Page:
The calculated absolute binding free energies are displayed in Table 1 in a matrix format. Previous studies have suggest that for HLA-DRB1*0101, binding pocket number one has a strong preference for amino acids with a large neutrally charged side chain [23]. Our calculated binding free energies are consistent with this observation since residues like phenylalanine or tryptophan have the most favorable energies. The structure of the peptide:MHC complexes also suggest that epitope residues at pocket number five will not contribute much to the binding as the side chains protrude away from the MHC class II molecule [24]. Our calculated results are consistent with this finding, as the calculated values for pocket number five deviate less from zero than at other positions.


Table 1. Binding free energy contribution of each amino acid at different epitope core locations.

Flexibility of epitope and MHC residues during MD simulation.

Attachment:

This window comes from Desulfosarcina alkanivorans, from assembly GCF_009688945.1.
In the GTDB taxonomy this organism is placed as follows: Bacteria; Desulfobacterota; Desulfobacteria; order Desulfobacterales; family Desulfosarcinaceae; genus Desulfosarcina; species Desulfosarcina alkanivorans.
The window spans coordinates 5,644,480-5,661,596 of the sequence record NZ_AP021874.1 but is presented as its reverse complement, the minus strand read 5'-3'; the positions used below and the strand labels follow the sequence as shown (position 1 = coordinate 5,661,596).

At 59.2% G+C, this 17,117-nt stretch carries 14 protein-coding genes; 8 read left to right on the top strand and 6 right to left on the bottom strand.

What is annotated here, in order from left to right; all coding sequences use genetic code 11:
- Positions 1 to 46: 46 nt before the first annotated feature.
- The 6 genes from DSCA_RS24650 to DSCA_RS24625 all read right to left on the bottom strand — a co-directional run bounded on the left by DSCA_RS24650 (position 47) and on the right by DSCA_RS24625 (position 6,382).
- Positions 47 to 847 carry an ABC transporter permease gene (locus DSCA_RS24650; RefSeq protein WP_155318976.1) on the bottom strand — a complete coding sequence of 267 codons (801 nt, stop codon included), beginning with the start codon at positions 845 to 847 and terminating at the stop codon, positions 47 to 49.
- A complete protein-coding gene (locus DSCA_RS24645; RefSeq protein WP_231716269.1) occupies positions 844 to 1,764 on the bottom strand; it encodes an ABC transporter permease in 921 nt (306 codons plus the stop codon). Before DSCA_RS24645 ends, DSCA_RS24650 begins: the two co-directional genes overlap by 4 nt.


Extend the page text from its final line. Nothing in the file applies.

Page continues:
Dynamic changes of protein structures play important roles in biological processes such as kinase activation and HIV entry into host cell [25], [26]. Utilizing the MD simulation data, we examined the flexibility of the MHC molecule and the peptide epitope by calculating root mean square fluctuation (RMSF) of the peptide backbone atoms and the backbone atoms of MHC residues interacting with peptide (within 5 Å of the peptide). The resulting RMSFs are displayed in Figure 3. The 9mer core residues of epitope peptide (residue 308 to 316) are very stable as their backbone atoms showed very small RMSFs. While the +1 and −1 residues (residue 307 and residue 317) shared similar RMSFs with the core residues, the +2 and −2 residues (residue 306 and residue 318) showed significantly increased RMSFs. This suggested that residues beyond +1 and −1 positions are unlikely to contribute much to peptide:MHC binding as their excessive motions will prevent stable interactions. While peptide interacting residues in chain B of the MHC molecule demonstrated remarkable stability, chain A residues located in the middle portion of the peptide interacting helix showed increased mobility. This suggested that the center region of the peptide binding groove has increased flexibility. This flexibility may help in the incorporation of peptides with diverse residues at the center and provide increased flexibility for T-cell receptor interaction.